FOR IMMEDIATE RELEASE
Charleston, SC - Deepening of Charleston Harbor, already the deepest in the Southeast, reached another milestone as container volumes in the Port of Charleston increased 19 percent in the first half of 2010.
The U.S. Army Corps of Engineers' Charleston District has favorably concluded the Reconnaissance Study for the post-45-foot deepening project in Charleston Harbor. The study determined a federal interest in proceeding to the next step in the process - the feasibility phase - to further define time and costs associated with deepening Charleston's channels.
At the same time, container volumes in the Port of Charleston have continued to climb. Buoyed by new shipping services and major new investments in the area, container volume increased 19 percent during the first six months of 2010.
In June, pier containers at the Port of Charleston increased almost 34 percent over the previous year - the fourth straight month of year-over-year, double-digit increases.
Despite widespread declines in global trade in 2009, the SCSPA volumes rebounded during the past six months and closed its most recent fiscal year exceeding its budgeted container volume. In the accounting period that ended June 30, Charleston handled 741,208 pier containers, off 5.2 percent from FY2009.
“Despite a very challenging economic environment, the SCSPA posted an operating profit and enjoyed strong volume increases over the past six months,” said Bill Stern, chairman of the SCSPA board. “While we expect volume to moderate in the latter half of the year, we're encouraged that business has returned at such a fast pace and we're headed in the right direction.”
Contributing to the recent volume gains, Charleston added three new shipping services in FY2010, including Mediterranean Shipping Company's Golden Gate Service (GGS). The GGS, which had its first local call in February, is bringing ships of more than 8,000 20-foot equivalent units to the port on a regular basis. This highlights Charleston's deep-water capabilities in the Southeast region.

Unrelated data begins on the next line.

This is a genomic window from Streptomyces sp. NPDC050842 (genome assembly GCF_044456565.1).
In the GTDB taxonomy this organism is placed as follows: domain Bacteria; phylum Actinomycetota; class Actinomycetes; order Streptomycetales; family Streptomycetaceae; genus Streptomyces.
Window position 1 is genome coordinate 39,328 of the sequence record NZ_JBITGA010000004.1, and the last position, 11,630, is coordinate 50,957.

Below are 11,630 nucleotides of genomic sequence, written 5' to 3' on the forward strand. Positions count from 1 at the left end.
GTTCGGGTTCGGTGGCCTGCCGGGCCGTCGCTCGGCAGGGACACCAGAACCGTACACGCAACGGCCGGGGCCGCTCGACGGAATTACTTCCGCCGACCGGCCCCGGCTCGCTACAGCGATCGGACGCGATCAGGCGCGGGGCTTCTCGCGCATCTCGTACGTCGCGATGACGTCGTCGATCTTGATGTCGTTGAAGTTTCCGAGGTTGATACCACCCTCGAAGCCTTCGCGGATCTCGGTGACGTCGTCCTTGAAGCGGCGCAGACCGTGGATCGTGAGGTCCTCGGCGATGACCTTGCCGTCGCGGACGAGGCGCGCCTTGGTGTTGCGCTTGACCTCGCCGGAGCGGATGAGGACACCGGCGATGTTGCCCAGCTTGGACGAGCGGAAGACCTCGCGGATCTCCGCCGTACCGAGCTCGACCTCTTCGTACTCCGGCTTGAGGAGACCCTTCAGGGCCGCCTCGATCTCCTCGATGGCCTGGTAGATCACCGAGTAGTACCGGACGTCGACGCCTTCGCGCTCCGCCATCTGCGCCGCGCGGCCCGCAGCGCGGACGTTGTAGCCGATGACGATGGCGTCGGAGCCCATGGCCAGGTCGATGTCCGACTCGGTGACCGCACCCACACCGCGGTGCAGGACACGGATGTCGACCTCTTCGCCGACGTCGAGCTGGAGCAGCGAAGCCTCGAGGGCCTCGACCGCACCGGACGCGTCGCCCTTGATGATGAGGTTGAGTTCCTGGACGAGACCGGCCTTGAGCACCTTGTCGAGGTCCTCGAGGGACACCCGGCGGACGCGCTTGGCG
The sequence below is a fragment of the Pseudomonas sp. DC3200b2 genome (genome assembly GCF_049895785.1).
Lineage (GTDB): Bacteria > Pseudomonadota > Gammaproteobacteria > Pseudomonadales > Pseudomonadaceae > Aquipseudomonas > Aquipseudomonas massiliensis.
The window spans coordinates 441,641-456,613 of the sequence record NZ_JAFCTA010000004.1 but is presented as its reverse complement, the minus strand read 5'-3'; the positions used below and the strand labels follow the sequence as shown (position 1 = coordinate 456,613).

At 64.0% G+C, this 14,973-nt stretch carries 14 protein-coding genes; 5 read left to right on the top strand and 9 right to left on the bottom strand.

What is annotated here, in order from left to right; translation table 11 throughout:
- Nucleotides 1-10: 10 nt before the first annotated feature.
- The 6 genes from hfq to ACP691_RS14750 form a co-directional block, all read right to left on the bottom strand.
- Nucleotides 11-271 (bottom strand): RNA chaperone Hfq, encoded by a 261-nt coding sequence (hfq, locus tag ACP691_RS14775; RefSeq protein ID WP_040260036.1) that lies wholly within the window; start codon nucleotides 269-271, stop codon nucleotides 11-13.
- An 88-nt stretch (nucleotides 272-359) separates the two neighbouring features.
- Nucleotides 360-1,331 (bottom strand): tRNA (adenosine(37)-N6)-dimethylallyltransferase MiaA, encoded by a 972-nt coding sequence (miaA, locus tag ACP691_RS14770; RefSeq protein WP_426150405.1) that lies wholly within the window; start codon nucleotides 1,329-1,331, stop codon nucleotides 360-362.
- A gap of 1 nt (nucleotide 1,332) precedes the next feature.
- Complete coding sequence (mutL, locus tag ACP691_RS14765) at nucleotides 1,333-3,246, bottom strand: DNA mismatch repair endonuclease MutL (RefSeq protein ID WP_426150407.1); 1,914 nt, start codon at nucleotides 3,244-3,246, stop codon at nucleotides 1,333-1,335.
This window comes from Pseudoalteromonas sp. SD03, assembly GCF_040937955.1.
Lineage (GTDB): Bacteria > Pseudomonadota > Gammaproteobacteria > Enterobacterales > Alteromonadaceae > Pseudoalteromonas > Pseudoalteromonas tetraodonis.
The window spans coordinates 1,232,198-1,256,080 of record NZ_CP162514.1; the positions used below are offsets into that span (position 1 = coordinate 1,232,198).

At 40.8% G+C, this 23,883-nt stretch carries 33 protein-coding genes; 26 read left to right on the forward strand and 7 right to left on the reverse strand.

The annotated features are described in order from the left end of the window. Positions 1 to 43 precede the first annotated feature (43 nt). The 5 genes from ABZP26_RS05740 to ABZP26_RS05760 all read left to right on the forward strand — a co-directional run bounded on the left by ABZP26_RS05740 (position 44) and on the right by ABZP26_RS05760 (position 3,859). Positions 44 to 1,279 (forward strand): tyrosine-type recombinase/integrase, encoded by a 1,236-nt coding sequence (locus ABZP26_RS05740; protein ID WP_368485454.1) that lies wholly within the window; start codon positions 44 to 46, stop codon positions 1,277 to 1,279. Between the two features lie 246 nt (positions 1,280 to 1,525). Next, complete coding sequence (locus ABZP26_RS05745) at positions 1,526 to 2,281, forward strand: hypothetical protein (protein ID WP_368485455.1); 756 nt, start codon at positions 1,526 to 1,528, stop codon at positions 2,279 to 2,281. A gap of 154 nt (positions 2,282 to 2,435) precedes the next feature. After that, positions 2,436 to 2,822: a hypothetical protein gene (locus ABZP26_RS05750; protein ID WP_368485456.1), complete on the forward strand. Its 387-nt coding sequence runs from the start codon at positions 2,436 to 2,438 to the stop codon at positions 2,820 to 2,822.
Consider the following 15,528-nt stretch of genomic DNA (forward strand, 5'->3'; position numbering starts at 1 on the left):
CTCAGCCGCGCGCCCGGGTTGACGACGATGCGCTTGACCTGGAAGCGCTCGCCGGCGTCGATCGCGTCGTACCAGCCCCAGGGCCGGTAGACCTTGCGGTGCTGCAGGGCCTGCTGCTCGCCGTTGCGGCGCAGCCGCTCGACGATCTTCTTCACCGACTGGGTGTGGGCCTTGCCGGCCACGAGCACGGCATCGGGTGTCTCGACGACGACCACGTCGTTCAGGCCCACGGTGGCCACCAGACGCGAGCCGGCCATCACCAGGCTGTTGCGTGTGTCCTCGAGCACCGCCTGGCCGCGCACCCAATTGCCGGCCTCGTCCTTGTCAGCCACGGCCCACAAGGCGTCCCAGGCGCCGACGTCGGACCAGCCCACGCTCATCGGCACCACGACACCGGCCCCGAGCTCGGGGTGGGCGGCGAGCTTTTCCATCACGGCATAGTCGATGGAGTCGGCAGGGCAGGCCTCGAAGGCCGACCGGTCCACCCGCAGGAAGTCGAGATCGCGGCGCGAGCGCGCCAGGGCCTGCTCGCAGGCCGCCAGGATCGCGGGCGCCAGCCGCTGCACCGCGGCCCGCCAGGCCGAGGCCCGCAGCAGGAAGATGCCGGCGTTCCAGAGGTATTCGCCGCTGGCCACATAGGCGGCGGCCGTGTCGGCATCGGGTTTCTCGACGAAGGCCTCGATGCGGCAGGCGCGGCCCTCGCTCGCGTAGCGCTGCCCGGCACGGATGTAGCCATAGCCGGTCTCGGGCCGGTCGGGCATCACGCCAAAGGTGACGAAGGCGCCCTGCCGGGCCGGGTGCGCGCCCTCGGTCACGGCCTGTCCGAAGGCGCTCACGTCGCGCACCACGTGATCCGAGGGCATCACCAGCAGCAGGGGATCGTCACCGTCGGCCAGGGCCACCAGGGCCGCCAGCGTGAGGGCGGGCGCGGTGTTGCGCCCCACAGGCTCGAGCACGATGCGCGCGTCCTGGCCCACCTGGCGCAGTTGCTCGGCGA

“The port is handling the biggest ships on the East Coast today while working toward even deeper channels that will secure our state's future in global trade,” said Jim Newsome, SCSPA president and CEO.
On the cargo development side, major global corporations are locating or expanding in the port's service area while the SCSPA has launched new targeted sales efforts:
During the current fiscal year, which began on July 1, the SCSPA is projecting a seven percent increase in container volume and a more than 50 percent increase in breakbulk and non-container cargo.
At the same time, the SCSPA plans to invest nearly $77 million this fiscal year on terminal improvements, including work on the SCSPA's new container terminal on the former Navy Base as well as a new cruise terminal in downtown Charleston.
ABOUT THE SOUTH CAROLINA STATE PORTS AUTHORITY - The South Carolina State Ports Authority, established by the state's General Assembly in 1942, owns and operates public seaport facilities in Charleston and Georgetown, handling international commerce valued at nearly $45 billion annually while receiving no direct taxpayer subsidy. An economic development engine for the state, port operations facilitate 260,800 jobs across South Carolina and $44.8 billion in economic activity each year.For more information, visit www.scspa.com.